Ever been to the ‘District of Wild Plums’ or the ‘River of January’?
It turns out that you have if you’ve visited Bangkok or Rio de Janeiro, because the aforementioned descriptions are the literal translations of the modern-day names, as revealed in a series of fascinating maps.
They show the original names of cities around the globe, revealing hidden meanings and historic references.
A map of Europe, showing the literal translation of some of the major cities including Lisbon, which means ‘safe harbour’ and Bucharest, which translates as ‘city of joy’
The literal translations for major cities in Asia, including Bangkok, which means ‘district of wild plums’ and Seoul, which simply translates as ‘capital’
The new set of maps show how early settlers to these places decided to leave their mark.
Some of the original names are fairly obvious. For example Los Angeles translates to ‘angels’ and Bridgetown, Barbados, means ‘bridge of the town.’
The map, which has been compiled by On The Go Tours, also breaks cities down into different categories, depending on the translation, which includes people, nature, feelings and animals.
In North America, the translation of Los Angeles is obvious, while Bridgetown in Barbados literally means ‘town of the bridge’
Some of the more bizarre translations in South America are Rio de Janeiro, meaning ‘River of January’ and Bogota, which means ‘enclosure outside of the farmlands’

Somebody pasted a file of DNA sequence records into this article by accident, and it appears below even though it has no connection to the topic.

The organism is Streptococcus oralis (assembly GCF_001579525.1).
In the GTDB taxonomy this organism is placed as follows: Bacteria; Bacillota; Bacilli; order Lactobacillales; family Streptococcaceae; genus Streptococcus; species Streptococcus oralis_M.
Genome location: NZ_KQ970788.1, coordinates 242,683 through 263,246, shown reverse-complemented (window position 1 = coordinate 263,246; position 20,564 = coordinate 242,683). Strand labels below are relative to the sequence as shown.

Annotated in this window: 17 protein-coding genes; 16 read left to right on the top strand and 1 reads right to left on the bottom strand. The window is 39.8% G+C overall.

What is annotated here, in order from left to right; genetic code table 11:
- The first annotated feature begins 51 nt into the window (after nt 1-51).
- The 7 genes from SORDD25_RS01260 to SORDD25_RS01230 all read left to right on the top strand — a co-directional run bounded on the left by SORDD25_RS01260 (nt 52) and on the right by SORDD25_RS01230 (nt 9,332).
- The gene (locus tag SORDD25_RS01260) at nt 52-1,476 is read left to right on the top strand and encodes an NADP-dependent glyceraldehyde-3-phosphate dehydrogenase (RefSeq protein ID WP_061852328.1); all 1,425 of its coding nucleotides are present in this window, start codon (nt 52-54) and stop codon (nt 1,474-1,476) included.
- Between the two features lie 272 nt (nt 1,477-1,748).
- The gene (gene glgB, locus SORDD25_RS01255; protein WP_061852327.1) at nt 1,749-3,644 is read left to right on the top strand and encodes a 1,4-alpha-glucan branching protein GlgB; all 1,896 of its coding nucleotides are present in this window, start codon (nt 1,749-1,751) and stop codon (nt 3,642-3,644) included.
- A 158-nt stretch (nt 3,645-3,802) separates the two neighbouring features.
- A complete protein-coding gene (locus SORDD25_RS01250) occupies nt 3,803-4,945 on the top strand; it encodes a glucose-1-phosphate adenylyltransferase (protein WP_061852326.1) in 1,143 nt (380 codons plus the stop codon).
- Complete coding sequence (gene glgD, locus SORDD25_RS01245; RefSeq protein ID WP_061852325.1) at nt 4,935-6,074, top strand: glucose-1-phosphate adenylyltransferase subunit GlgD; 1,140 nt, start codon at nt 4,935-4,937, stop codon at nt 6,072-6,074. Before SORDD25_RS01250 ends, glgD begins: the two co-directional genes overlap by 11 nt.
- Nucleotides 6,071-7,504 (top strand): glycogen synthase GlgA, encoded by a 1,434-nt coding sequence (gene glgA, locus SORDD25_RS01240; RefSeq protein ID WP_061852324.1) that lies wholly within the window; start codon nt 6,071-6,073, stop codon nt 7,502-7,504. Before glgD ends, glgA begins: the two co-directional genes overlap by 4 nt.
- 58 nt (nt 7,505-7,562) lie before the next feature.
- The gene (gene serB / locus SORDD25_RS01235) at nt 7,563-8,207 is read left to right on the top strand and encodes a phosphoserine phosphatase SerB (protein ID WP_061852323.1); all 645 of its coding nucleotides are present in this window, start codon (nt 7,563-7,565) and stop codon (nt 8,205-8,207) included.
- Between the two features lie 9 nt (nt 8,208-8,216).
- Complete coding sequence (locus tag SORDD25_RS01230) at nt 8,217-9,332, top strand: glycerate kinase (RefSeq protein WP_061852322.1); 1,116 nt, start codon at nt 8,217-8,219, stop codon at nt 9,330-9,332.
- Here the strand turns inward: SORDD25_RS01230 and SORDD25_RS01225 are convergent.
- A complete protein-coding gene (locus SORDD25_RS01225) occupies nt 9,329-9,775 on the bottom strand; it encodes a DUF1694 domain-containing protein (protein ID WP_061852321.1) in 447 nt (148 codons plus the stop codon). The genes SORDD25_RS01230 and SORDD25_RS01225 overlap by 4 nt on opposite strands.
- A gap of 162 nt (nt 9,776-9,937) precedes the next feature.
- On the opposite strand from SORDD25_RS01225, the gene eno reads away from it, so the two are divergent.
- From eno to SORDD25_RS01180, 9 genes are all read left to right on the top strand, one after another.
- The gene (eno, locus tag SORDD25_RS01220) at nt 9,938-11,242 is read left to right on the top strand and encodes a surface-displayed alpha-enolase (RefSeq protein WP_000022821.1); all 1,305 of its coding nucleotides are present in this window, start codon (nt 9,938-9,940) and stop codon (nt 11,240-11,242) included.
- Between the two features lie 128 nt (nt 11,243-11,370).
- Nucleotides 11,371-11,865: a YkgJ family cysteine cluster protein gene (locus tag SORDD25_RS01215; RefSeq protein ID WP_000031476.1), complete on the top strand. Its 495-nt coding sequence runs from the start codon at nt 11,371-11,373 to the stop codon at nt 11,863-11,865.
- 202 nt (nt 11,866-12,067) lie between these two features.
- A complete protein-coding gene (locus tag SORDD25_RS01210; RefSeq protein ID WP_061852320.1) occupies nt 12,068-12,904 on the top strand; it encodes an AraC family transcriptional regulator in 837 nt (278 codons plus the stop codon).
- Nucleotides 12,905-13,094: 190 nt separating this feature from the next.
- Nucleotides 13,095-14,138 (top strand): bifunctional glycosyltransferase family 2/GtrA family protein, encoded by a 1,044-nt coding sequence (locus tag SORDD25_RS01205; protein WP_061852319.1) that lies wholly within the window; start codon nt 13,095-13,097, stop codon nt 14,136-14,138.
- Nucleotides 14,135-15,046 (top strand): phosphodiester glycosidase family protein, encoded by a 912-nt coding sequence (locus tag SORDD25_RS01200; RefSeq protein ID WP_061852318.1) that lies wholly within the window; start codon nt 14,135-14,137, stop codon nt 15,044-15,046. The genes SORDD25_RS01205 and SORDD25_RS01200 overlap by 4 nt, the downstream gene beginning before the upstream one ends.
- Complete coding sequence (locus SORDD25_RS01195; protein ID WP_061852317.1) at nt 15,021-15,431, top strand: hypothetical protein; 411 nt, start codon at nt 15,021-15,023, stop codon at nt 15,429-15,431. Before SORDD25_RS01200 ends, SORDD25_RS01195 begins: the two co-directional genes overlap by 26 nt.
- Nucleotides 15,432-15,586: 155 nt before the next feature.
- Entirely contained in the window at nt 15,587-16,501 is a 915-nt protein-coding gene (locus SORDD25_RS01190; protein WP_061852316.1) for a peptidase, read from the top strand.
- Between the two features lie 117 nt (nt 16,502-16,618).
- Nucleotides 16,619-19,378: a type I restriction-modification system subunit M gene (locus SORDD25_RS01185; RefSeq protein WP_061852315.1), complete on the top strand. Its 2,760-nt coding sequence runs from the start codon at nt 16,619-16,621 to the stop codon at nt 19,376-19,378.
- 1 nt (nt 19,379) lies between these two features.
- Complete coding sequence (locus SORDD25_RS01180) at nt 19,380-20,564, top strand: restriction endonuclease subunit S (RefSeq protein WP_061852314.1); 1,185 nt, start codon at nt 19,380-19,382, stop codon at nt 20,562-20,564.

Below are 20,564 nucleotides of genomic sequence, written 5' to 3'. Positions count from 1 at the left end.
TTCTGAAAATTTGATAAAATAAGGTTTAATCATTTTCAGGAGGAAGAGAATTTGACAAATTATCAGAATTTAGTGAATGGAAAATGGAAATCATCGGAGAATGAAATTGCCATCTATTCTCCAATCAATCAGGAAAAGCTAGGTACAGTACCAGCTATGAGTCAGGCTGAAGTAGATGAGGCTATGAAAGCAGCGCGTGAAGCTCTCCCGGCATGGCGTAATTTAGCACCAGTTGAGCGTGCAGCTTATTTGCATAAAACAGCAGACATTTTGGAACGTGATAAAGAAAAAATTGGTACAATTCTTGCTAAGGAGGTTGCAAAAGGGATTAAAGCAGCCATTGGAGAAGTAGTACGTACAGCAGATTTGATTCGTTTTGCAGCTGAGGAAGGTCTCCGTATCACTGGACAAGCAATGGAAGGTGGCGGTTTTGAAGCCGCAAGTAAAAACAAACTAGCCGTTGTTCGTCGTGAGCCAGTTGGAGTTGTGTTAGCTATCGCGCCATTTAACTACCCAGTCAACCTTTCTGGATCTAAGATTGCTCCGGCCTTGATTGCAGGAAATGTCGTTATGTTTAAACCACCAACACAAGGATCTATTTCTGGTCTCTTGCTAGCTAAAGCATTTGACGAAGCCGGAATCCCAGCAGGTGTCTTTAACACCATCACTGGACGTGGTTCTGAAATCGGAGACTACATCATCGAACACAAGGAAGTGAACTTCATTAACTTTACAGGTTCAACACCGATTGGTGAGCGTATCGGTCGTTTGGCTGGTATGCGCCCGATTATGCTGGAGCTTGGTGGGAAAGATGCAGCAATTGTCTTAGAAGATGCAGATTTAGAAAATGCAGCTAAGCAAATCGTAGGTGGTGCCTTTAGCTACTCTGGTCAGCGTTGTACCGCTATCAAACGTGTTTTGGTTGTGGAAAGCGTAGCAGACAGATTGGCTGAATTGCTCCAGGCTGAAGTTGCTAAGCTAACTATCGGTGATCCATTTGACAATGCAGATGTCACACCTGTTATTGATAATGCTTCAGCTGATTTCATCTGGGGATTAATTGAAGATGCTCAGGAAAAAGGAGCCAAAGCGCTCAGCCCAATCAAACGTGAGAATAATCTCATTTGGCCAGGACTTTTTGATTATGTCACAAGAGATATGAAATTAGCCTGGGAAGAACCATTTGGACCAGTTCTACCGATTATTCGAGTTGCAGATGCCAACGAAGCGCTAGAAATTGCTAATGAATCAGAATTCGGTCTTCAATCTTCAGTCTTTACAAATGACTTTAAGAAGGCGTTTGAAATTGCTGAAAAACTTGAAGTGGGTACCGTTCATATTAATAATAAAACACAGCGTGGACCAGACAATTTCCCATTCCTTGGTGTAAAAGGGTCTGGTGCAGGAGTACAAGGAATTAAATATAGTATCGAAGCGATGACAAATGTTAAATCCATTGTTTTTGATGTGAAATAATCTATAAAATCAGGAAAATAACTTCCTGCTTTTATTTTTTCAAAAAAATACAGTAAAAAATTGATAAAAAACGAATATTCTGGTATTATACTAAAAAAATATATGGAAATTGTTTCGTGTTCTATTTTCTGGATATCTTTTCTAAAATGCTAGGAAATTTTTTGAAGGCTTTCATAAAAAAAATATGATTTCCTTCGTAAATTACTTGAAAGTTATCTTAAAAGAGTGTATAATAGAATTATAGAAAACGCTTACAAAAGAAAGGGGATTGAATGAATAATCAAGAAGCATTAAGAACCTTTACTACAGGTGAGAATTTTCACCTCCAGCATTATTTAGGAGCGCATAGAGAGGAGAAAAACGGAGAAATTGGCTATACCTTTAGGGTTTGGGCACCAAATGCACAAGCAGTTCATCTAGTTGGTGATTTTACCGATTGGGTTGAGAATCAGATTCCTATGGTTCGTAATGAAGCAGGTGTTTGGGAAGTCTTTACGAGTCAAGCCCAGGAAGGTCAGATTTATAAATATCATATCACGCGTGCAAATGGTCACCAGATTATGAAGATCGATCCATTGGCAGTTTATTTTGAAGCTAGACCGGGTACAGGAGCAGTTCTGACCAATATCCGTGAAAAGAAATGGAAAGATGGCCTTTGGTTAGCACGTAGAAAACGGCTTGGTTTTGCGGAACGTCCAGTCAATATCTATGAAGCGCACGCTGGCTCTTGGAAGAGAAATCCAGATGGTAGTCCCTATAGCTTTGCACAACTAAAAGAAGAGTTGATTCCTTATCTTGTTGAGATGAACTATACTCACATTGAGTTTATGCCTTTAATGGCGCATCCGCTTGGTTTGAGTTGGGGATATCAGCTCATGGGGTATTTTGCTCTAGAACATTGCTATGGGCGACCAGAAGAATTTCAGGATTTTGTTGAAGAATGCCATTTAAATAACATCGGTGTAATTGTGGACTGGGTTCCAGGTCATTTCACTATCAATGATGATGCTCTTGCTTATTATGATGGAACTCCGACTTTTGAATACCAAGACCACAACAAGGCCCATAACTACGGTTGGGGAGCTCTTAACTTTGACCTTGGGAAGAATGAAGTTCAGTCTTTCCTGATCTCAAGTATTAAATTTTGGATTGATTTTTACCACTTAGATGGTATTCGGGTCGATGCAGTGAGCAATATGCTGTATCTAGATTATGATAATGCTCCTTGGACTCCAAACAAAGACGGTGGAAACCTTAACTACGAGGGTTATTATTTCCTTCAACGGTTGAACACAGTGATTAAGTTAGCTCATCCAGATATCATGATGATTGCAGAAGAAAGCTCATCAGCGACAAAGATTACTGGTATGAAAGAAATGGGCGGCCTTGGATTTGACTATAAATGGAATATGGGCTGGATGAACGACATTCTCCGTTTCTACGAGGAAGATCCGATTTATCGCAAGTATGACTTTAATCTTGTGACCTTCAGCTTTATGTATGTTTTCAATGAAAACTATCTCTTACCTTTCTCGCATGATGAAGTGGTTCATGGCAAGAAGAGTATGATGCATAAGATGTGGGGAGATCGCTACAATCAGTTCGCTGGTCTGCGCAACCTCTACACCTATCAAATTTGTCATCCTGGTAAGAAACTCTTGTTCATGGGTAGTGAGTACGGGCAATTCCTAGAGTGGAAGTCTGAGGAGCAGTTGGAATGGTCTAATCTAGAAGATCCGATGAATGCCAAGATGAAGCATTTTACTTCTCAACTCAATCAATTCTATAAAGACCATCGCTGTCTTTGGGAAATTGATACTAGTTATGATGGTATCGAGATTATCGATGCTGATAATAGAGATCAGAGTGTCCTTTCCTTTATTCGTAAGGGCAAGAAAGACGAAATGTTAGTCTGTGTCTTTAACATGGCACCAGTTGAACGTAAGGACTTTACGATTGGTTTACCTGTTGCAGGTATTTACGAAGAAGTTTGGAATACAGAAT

It shows that nature seemed to have inspired early settlers the most with 67 cities named after things in the natural world.
Among them is Berlin, which literally translates as ‘swamp’, while Reykjavik, Iceland, means ‘smoky bay.’
The next most popular theme is ‘man made’ with 50 cities falling into this category.
A map showing the literal translations of cities in Africa including Bloemfontein – ‘Fountain of Flowers’ and Bamaoko – ‘Crocodile River’
As the map of Oceania shows, Australian capital Canberra means ‘Meeting Place’ while Lautoka in Fiji translates as ‘Bull’s Eye’
This includes Lisbon, in Portugal, which means ‘safe harbour’, Kuwait City, which translate as ‘fortress by the sea’ and Australian capital Canberra, which means ‘meeting place’.
There are only 11 places on the map that are named after animals, which include Bern, Switzerland, which translates as ‘bear’ while Kampala, Uganda, means ‘gazelle’.
The remaining cities are named after people (29 cities), feelings (17 cities) and other things (16 cities).
On The Go Tours said: ‘There are around 7,106 living languages currently spoken in the world today, so it’s no wonder that words get jumbled up and sometimes even a little lost in translation.’